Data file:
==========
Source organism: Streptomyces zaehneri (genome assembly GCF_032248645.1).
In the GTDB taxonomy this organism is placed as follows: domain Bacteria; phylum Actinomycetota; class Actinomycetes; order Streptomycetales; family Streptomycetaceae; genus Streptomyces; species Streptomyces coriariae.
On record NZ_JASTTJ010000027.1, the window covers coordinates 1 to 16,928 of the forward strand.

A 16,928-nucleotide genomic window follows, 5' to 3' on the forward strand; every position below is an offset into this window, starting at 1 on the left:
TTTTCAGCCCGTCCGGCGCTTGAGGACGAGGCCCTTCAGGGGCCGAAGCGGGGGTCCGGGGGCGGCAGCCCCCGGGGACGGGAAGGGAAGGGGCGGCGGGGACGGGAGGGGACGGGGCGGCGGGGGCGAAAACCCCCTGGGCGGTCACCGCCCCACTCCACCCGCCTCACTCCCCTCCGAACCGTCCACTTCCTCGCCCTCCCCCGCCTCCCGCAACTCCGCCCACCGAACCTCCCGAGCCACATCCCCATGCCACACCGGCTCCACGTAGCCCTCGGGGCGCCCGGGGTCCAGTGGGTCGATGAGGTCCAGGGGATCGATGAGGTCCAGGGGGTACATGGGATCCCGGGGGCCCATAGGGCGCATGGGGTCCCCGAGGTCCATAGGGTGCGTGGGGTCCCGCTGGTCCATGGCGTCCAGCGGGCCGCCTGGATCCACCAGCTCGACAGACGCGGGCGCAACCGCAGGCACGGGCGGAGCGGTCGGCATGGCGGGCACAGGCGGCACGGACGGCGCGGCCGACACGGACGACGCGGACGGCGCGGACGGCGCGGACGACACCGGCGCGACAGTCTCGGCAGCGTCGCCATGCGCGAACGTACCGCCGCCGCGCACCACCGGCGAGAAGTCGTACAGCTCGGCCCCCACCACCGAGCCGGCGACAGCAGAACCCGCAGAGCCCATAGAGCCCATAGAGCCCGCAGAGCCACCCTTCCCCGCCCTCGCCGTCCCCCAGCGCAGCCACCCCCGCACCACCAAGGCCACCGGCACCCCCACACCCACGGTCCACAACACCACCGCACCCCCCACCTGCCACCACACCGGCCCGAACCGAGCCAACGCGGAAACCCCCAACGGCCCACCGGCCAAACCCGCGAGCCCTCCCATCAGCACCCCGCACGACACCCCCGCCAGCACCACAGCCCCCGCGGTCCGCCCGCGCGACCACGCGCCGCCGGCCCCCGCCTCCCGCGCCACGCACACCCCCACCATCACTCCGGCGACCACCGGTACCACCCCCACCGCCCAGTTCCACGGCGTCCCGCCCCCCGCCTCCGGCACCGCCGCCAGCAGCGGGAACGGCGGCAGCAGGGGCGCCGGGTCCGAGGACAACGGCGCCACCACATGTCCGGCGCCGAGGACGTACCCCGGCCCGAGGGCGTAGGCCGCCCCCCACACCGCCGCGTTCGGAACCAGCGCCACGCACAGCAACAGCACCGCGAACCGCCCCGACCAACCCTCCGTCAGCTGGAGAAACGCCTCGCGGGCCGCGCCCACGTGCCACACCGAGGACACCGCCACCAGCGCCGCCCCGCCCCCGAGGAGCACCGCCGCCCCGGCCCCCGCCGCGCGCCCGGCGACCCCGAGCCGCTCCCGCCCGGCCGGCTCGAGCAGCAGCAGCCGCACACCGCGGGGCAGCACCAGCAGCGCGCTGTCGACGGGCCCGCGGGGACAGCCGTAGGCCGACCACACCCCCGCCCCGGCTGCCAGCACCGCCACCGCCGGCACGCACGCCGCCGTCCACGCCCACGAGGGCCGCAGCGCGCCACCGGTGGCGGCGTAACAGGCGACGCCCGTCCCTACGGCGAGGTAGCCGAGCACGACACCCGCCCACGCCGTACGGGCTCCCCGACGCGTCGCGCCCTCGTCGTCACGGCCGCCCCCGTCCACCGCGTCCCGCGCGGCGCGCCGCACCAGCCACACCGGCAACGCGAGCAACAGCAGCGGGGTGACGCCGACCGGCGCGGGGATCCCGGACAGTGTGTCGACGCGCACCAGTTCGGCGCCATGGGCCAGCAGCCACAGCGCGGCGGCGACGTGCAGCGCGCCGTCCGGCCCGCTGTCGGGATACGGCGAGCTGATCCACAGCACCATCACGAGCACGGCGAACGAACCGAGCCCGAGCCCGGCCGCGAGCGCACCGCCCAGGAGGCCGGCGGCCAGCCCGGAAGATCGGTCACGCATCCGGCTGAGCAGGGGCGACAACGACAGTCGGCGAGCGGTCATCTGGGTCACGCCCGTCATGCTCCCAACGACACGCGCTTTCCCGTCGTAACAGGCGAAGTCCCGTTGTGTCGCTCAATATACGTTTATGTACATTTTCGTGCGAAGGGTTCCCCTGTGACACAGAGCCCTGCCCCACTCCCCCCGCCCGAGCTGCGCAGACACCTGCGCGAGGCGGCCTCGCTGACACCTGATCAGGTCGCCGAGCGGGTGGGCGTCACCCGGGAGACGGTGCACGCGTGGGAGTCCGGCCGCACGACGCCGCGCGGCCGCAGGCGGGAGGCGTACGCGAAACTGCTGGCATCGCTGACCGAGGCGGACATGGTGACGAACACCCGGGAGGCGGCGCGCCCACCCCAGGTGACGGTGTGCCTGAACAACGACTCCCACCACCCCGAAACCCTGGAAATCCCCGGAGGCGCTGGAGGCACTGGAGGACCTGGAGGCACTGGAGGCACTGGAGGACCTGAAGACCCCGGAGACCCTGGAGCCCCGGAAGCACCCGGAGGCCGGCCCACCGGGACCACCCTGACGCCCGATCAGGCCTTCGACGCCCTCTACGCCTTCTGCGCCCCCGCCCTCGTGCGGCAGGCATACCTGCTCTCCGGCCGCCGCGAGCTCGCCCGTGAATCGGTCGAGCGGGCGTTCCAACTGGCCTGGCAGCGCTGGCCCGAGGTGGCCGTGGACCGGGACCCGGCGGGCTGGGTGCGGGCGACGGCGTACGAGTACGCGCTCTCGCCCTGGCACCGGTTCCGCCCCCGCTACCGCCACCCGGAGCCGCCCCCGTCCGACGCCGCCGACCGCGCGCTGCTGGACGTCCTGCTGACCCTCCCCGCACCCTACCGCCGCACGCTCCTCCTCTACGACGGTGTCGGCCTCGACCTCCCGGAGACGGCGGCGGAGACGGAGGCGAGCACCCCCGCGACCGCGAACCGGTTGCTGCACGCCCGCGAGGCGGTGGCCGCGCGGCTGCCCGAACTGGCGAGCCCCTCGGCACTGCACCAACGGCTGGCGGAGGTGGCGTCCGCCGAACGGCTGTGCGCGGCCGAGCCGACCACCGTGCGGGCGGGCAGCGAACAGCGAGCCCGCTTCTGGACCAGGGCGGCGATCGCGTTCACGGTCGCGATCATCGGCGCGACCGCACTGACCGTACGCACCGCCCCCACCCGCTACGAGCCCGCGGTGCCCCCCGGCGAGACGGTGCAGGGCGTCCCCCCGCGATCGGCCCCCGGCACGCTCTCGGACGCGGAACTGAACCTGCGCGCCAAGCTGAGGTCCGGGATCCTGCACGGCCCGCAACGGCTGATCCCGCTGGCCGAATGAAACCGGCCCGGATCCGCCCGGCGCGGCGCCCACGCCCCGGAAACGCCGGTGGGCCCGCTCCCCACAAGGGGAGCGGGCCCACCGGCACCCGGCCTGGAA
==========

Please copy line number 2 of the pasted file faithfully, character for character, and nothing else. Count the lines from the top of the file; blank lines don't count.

In the GTDB taxonomy this organism is placed as follows: domain Bacteria; phylum Actinomycetota; class Actinomycetes; order Streptomycetales; family Streptomycetaceae; genus Streptomyces; species Streptomyces coriariae.